Information Update - 21st August, 2006


The second Annual Executives’ Summit of the African Broadcast Media Partnership Against HIV/AIDS (ABMP) will take place Wednesday 20th September, 2006 in Maputo, Mozambique. Members of the Steering Committee will convene for their quarterly meeting with a working dinner on the evening of Tuesday 19th, September. If you wish to attend the Executives Summit, pre-registration is required by e-mailing to enoi@kff.org before September 8, 2006.

The Maputo meeting will examine proposals for a comprehensive pan-African framework for the development of HIV/AIDS-related broadcast content, and a multi-year pan-African campaign to drive a set of HIV-prevention related communications themes through centrally developed core content distributed across all member companies and locally developed company content echoing the same themes produced by member companies themselves The chief executives and other representatives of signatory companies will review progress of the Partnership in the past year, discuss issues related to content development capacity, program scheduling, shared and right’s free programming and priorities for action.

The date of this meeting has been selected to coincide with the meetings in Maputo of the Southern African Broadcasting Association (SABA) and Public Broadcasters International (PBI).

View side bar to for further information

Kaiser-CNN Award for Excellence in HIV/AIDS Journalism in Africa

Khopotso Bodibe and Anso Thom of the South Africa-based Health-e news network recently won the first Henry J. Kaiser Family Foundation Award for Excellence in HIV/AIDS Journalism in Africa for their investigative reporting on HIV/AIDS. Khopotso Bodibe and Anso Thom were selected from more than 135 applicants from 29 countries by an independent expert selection committee appointed by CNN. The Award, which is part of the prestigious 2006 CNN MultiChoice African Journalist Awards, was presented at a gala event in Maputo which was preceded by a day-long seminar, including a high-level discussion forum and site visits—on the economic and developmental impact of HIV/AIDS--jointly organized by the Kaiser Family Foundation and the Nelson Mandela Foundation. An additional 15 African journalists shortlisted for the Excellence in HIV/AIDS Award participated in a four day program following the Award event designed to broaden their perspectives on reporting the epidemic.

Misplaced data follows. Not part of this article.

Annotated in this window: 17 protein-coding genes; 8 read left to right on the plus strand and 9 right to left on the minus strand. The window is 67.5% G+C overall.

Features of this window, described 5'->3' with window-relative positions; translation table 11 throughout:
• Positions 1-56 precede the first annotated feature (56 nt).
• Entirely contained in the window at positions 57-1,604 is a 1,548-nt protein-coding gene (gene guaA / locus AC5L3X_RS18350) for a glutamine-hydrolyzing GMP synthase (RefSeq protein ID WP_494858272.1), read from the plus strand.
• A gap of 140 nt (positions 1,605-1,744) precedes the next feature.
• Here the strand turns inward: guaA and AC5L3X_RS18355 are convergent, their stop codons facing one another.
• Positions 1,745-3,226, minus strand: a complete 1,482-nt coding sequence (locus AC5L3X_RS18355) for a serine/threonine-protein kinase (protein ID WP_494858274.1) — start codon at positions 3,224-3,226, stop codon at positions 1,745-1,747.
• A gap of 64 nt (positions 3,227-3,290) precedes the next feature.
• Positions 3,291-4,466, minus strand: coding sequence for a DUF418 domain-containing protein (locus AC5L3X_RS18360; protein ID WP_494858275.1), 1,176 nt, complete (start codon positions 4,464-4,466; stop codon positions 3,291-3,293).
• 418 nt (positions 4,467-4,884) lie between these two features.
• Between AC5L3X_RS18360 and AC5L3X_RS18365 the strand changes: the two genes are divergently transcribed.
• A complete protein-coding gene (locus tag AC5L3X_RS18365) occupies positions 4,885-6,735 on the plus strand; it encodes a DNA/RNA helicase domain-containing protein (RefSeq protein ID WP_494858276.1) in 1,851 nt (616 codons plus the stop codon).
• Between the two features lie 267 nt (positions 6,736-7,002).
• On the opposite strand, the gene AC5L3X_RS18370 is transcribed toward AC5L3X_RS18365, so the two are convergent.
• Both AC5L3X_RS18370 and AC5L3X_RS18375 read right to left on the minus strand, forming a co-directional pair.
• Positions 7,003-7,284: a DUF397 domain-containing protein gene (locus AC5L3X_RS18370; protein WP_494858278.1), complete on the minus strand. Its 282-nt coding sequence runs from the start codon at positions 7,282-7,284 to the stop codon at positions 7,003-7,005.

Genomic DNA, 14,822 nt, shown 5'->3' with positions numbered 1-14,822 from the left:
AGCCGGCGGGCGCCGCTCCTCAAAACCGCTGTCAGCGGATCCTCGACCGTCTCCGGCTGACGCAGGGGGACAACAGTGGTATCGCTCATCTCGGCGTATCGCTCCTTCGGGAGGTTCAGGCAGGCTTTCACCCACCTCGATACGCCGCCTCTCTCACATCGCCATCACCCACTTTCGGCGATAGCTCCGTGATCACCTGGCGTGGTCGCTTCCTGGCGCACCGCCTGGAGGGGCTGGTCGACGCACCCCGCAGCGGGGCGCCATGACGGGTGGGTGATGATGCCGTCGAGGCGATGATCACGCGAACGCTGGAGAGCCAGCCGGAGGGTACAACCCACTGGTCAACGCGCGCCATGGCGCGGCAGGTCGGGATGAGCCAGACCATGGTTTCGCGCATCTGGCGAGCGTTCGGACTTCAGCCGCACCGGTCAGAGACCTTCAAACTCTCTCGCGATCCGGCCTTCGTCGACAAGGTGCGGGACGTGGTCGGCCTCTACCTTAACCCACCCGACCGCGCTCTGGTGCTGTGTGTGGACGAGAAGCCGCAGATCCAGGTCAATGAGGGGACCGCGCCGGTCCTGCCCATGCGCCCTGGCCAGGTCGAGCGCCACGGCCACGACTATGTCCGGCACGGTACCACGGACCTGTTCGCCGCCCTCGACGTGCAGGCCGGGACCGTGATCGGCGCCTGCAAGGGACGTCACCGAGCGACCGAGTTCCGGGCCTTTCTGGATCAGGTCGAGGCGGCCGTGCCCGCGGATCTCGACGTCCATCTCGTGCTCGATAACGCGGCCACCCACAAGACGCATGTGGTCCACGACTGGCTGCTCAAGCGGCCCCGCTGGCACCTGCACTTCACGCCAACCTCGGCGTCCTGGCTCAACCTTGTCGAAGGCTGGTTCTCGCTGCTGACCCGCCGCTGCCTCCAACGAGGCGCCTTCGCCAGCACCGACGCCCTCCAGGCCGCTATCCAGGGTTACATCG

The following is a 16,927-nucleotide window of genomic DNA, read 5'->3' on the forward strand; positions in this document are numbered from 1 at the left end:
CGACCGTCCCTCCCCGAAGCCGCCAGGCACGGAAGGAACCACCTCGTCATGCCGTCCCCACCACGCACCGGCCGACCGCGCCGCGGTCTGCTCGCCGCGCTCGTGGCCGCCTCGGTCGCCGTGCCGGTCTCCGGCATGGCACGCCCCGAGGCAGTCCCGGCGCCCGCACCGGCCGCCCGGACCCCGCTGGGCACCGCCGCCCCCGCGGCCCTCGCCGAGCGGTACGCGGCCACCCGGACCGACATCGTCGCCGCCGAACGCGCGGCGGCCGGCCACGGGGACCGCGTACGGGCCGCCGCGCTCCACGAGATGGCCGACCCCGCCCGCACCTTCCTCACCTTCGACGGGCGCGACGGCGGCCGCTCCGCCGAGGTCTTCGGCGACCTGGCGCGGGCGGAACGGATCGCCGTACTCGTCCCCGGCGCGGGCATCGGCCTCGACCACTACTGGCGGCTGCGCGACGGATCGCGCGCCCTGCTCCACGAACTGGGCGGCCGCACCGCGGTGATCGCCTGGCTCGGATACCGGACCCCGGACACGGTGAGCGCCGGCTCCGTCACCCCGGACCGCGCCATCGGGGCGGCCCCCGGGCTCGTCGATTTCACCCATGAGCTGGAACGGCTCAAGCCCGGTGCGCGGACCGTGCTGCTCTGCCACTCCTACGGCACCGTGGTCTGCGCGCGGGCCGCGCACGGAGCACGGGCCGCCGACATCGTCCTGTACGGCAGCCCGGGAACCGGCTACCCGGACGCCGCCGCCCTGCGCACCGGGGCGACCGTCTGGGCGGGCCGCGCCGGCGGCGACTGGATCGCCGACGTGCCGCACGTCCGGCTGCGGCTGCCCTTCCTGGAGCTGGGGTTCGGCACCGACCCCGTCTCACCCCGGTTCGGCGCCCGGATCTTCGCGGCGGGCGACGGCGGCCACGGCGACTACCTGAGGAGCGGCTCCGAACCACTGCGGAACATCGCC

Writing for the Cape Town-based news agency Health-e (www.health-e.org.za), Khopotso Bodibe and Anso Thom earned the award for their investigative reporting on the misuse of vitamin regimens as a cure for AIDS among poor populations in the Cape Town area. The AIDS patients were falsely counseled that antiretrovirals were poisonous and that the vitamins would fight off their HIV infection. A print version of the story appeared in the Johannesburg-based Sunday Times, while the full version is available on the Health-e website here. In addition, a radio version of the investigation was aired on SABC’s SAfm morning show, AMLive and on the Vuyo Mbuli Show. Click here to listen.

View side bar to for further information.

Adding to its collection of international prizes, Mo & Me - the documentary about acclaimed Kenyan photojournalist, Mohamed “Mo” Amin - has won the Chairpersons’ Award at the 2006 ZIFF Festival of the Dhow Countries. Now in its ninth year, the festival in Zanzibar, Tanzania is East Africa’s largest cultural event.

The Chairpersons’ Award is bestowed on "an individual or group of individuals deemed to show exemplified service to community through the arts and in social justice especially, but not only, to Tanzania" and comes as a great honour to Mo & Me and the late Mohamed Amin. The award follows several months of notable achievement for Mo & Me including wins at the New York International Independent Film &Video Festival (Grand Jury Prize for Best Documentary Feature) and at the 39th US International Film and Video Festival in California (Silver Screen Award).

Director: Roger Mills
Country: Kenya
Language: English
Genre: Documentary
Length: 95 Minutes
Rating: Not Rated